Goals 2-1000: Help improve education, make a living, make friends/connections, have a portfolio, improve my writing, explore new technologies, get better at design, marketing, copywriting, and business.

This project is a lifelong mission and I'm ok if it accelerates slowly while enthusiasm is preserved.

I fear burnout because math enthusiasm is what I peddle.

There's plenty of standard details out there, I don't need to be the 105th site that introduces Calculus using the slope of the tangent line. (*If your Calculus class completely ignores Archimedes, I'm going to... suggest you read this guide*.)

I'm slowly coming to grips with the risks of diving deeper. If I lose interest, for whatever reason, it'll be ok. I'll forgive myself for a mistake made in the pursuit of something I care about. One door closing may open another.

But I really like the room opposite the door that's open now.

Patio11's bingo card creator reports inspired me about what was possible with my own products, and I share stats in that spirit. Given the traffic so far, the site more than covers my expenses, coming from:

- Amazon books on kindle (about 350 copies/month) and print (about 100 copies/month): $3000-4000/m
- Direct course/book sales from website: $1000-1500/m
- Math, Better Explained (full course)
- Calculus, Better Explained (full course)

- Amazon affiliate links: $300-500/m
- Newsletter sponsorships and other promotions: $700-1500/m

I think there's a lot of growth potential. But I don't want a growth *requirement*, or the mission warped by the grow-or-die monster.

A few scenarios I'd like to avoid:

- HowStuffWorks - One of my favorite sites when young. But it got bought, and is now filled with ads, "relevant links" (celebrity gossip), and articles split over 6 pages to maximize pageviews. There's still some good content but you have to hold your nose and dive in.
- Google Knol - an attempt to monetize crowdsourced information (Wikipedia with ads). The incentives for quality weren't there and it wasn't built to last. A few years later all its articles were gone.
- About.com, eHow, etc. - designed to pump out uninspired copy/pasted material for pageviews. Again, incentives drive behavior.

I'd prefer a slower, harder-to-kill path to sustainability while always being proud to send my Mom to the site.

The most important business advice: start an email list. Other services (RSS readers, twitter, facebook, etc.) are ephemeral and not really in your control. In 10 years, who knows what we'll use. But email will probably remain as a direct conversation to your audience. At a minimum, you can use email to publicize whatever platform comes next.

Currently there's 38k email subscribers (growing about 1k/month) and I wish I started in 2006 not 2013. The best time to plant a tree is 20 years ago, the second best time is now.

The next business-y thing: practice making products. An ebook, guide, book, video tutorial, in-person lesson, anything. Overcome the trepidation of creating something, selling it, getting feedback, and iterating -- there's only so much you can read about swimming.

After reading and replying to thousands of comments, you realize that any external judgment (whether positive or negative) is not necessarily true, and you can't tie your worth to it.

It's wonderful when an article helps someone. Maybe it was the right time, the right place, they were in the right mindset and they saw the right analogy. I'm happy for them. Maybe I can learn to do more articles like it.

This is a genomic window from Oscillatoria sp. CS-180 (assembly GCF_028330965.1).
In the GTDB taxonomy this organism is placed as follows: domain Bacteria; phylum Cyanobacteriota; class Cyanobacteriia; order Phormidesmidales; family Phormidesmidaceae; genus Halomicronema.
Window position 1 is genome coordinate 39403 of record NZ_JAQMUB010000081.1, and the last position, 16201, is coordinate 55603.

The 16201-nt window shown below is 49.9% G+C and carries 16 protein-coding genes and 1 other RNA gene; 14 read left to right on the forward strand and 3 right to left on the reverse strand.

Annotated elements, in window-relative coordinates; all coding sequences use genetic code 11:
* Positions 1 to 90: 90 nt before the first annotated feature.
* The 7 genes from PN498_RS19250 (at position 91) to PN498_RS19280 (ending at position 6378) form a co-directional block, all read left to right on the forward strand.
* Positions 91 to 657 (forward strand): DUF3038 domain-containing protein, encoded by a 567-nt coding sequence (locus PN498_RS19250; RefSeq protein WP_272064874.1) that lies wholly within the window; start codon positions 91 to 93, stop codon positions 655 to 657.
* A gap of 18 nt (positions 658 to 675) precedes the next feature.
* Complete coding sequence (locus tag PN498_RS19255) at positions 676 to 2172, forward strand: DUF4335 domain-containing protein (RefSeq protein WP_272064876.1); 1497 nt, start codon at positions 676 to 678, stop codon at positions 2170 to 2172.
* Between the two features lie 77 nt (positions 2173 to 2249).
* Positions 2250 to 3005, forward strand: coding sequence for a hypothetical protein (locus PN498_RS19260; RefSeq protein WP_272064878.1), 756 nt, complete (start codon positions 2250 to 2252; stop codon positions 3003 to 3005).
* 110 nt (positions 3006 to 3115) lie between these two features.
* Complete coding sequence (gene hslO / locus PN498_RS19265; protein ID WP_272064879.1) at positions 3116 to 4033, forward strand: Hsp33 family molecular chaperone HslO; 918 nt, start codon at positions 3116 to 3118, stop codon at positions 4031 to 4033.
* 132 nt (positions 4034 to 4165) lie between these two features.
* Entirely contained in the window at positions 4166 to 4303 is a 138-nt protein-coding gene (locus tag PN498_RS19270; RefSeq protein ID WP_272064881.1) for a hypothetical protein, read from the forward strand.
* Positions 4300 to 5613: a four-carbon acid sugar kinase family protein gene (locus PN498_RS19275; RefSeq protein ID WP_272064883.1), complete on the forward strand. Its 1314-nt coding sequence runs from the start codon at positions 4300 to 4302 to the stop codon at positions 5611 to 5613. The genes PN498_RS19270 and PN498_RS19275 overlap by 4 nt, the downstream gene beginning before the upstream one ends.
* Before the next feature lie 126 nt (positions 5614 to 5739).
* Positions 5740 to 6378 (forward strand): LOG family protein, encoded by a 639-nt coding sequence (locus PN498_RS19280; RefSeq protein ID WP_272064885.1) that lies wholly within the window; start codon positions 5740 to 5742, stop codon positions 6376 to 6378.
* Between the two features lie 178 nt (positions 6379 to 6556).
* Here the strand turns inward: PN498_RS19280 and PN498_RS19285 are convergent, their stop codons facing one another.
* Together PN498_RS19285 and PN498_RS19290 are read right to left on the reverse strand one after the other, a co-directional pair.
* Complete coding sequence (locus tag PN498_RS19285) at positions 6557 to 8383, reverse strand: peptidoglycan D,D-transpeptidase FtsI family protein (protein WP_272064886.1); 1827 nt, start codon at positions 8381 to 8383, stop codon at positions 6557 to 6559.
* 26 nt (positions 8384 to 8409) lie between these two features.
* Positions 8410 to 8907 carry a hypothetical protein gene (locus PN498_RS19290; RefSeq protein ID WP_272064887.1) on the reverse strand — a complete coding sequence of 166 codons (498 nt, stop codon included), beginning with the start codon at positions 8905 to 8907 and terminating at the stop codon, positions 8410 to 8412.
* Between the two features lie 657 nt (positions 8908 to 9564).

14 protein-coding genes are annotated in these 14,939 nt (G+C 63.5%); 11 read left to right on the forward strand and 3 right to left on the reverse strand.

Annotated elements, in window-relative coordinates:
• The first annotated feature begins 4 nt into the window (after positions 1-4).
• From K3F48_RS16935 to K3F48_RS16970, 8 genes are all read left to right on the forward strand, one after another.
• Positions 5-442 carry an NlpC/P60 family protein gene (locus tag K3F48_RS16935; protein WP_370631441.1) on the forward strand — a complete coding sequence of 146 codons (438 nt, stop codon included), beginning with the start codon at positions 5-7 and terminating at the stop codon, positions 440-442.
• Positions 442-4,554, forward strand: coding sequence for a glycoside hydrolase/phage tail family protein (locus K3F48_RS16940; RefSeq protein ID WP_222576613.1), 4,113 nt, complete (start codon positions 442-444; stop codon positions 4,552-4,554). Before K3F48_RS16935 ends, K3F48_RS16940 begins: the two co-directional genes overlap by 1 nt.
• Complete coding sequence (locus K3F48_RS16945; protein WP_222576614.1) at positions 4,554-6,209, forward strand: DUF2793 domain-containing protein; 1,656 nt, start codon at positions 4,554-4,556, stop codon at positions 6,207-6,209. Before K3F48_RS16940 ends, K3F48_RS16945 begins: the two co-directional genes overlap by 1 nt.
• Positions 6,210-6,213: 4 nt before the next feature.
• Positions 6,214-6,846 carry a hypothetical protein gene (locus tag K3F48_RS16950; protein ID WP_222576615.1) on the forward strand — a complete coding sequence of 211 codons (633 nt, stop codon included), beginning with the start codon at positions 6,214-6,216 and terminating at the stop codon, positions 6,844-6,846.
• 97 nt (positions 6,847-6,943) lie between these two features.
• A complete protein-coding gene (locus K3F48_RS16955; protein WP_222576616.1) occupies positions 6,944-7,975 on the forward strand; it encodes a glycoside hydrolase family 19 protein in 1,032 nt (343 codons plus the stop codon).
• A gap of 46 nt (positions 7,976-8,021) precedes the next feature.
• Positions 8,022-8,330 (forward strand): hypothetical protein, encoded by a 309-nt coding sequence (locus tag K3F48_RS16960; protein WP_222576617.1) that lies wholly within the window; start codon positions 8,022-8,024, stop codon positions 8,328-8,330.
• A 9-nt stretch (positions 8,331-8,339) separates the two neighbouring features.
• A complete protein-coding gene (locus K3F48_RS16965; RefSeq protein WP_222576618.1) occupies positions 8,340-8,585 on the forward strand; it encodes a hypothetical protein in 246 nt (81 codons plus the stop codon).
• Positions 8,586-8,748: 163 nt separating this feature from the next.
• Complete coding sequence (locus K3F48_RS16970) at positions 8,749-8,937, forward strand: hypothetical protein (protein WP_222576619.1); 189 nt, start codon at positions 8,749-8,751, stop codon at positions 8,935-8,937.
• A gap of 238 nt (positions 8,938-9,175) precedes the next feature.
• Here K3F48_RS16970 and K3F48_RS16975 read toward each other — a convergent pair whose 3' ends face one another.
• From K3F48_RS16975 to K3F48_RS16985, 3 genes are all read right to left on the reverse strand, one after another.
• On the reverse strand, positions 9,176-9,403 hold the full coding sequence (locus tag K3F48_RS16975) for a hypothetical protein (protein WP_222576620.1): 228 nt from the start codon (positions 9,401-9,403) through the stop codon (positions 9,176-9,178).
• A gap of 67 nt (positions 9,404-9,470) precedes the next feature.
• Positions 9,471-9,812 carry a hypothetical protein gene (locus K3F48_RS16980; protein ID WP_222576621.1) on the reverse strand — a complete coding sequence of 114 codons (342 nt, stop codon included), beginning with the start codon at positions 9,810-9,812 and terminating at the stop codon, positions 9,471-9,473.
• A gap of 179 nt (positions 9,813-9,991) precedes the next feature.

Sometimes someone hates an article. They found it boring, or confusing, or they didn't have the right background, or were expecting something else. That's too bad, and maybe a different approach will help them.

But "Another person loved it" and "Another person hated it" aren't in your control. Put in an honest effort and separate your sense worth from the outcome. (Like playing poker: the right play can still lose, the wrong play can still win.)

You'd think the "no blame, no praise" mindset removes joy, but it doesn't -- my feelgood list is ever growing! I'm vicariously happy when someone enjoys an article for the simple reason they enjoyed it. Their Aha! makes me smile. It's "I feel good" not "I am finally good".

Not taking things personally doesn't mean you need to *like* it. When something bothers you, it means you're basing some element of self-worth on that opinion. It's a "teaching moment", however frustrating. Writing online gives you many teaching moments.

I read somewhere the Dalai Lama will cut short interviews with people who aren't making a genuine effort. You can be polite, compassionate, and respect your own time.

Meditation, CBT, and other techniques helped me immensely with very negative thoughts (I like Alan Watts and Noah Elkrief). Subjectively, 90% of issues that used to bother me don't anymore. They were typically a variation of *I'm not good enough because of XYZ*. (Protip: If XYZ makes you good enough, then losing XYZ means you're no longer good enough. Uh oh. You've got the tiger by the tail and can never let go.)

- Example Hacker News discussion with criticism. (This resolved well, it's often just a misunderstanding.)
- Example Reddit discussion with criticism

I'm still working on this one. My internal chatter is usually something like:

*Inner critic: You're not sharing real knowledge, just generalities. Without rigorous oversight, your readers will build a nuclear reactor based on a flawed understanding.*

First: Someone read an article about math and liked it enough to apply it? Wow! That's objective #1.

More seriously, I want to mitigate a false sense of understanding by including real examples and sanity checks. It's not intuition *or* technical, it's intuition **for** the technical. I'll make mistakes, sure, and thankfully text is easy to update.